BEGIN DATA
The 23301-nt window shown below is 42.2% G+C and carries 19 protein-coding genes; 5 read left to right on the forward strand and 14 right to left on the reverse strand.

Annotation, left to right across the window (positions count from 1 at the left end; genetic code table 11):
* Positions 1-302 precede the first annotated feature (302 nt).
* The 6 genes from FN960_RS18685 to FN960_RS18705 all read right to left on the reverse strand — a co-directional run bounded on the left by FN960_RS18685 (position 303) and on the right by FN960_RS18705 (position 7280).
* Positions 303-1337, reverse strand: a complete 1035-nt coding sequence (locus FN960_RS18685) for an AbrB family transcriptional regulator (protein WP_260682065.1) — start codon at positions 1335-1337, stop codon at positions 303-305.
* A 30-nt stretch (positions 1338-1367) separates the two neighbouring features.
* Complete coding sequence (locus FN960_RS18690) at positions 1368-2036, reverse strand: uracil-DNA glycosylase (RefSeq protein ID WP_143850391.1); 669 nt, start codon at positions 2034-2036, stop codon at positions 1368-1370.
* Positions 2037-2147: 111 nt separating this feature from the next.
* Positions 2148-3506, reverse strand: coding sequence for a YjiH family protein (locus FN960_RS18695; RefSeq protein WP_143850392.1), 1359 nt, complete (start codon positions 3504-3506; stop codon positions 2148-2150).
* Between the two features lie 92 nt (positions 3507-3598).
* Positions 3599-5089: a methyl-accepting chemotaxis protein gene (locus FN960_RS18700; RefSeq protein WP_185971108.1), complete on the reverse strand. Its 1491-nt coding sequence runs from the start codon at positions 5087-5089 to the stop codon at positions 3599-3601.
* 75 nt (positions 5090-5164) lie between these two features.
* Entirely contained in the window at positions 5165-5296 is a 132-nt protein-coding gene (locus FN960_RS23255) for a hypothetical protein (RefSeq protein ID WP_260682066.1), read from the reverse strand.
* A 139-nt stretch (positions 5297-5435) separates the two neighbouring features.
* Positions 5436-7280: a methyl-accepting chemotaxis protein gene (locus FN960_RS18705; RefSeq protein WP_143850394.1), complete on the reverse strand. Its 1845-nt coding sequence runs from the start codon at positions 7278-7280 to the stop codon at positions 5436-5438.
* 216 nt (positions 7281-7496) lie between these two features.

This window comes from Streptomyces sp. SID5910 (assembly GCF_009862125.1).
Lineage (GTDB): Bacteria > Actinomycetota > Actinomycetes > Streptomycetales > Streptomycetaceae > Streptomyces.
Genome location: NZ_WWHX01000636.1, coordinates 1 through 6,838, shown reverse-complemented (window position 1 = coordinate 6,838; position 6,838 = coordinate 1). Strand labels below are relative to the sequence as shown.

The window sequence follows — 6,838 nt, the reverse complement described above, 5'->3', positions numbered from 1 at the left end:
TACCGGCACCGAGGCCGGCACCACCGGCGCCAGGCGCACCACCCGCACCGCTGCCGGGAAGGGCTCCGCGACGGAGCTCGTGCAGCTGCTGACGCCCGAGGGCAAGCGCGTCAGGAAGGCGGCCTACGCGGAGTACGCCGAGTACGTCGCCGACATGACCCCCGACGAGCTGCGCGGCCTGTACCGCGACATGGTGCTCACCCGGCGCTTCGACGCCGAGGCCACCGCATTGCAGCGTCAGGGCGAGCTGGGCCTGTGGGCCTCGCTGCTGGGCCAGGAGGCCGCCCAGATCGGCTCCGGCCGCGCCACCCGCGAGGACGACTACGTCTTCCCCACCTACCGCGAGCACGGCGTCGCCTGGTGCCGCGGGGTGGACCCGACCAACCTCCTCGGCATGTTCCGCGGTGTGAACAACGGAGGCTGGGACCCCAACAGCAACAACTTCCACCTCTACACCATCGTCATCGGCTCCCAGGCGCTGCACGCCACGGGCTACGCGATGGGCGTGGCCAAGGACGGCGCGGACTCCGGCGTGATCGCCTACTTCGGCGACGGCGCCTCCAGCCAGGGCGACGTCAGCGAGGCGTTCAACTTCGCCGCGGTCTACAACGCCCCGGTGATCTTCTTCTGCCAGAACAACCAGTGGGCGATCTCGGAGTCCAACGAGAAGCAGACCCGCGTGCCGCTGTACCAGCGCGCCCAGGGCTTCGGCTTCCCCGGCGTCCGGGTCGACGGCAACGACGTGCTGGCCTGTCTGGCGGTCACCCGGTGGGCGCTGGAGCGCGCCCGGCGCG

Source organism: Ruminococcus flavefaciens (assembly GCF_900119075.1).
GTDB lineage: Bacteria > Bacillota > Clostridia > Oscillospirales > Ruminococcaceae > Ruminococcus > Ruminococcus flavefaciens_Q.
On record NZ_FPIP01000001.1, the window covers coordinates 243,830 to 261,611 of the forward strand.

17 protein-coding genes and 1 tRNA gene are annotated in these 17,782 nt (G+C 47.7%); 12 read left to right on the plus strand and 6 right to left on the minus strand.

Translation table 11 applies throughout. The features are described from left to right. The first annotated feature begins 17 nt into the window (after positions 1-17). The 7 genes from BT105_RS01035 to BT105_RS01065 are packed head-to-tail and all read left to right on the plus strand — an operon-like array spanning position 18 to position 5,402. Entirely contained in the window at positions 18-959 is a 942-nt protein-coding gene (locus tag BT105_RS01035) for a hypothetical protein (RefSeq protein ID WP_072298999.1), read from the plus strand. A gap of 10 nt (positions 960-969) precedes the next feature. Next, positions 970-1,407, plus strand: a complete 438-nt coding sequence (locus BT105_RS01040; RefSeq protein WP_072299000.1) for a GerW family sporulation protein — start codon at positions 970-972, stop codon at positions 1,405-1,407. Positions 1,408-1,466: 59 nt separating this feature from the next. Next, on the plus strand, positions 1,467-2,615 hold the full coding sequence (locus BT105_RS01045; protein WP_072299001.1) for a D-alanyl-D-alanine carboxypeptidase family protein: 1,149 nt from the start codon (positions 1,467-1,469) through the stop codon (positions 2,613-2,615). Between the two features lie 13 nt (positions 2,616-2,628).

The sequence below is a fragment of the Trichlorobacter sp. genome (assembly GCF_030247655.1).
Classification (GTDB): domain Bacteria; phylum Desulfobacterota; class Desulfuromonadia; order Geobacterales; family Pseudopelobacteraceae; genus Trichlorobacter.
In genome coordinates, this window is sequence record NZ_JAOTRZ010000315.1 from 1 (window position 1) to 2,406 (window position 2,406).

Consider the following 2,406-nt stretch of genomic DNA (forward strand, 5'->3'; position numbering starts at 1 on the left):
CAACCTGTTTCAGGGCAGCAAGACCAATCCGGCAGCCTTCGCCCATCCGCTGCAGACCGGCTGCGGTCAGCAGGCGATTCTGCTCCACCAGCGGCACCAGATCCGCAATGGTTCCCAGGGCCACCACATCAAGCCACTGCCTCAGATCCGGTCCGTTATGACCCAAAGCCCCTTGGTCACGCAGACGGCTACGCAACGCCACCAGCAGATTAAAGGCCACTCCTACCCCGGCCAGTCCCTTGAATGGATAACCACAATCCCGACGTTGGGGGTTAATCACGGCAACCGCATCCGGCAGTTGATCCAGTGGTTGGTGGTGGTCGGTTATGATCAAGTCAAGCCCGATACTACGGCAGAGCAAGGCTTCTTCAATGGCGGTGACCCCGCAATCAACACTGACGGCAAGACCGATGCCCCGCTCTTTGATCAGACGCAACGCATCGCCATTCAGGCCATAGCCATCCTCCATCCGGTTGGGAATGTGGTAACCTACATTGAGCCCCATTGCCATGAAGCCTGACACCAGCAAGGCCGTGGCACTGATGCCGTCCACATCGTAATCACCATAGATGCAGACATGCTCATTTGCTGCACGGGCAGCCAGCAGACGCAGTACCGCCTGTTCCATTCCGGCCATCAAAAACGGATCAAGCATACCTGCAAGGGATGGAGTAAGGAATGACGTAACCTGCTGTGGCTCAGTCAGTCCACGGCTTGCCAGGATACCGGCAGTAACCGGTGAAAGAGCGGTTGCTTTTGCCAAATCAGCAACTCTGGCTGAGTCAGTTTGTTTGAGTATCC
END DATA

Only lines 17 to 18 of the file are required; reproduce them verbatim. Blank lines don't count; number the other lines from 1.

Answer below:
This window comes from Streptomyces sp. SID5910 (assembly GCF_009862125.1).
Lineage (GTDB): Bacteria > Actinomycetota > Actinomycetes > Streptomycetales > Streptomycetaceae > Streptomyces.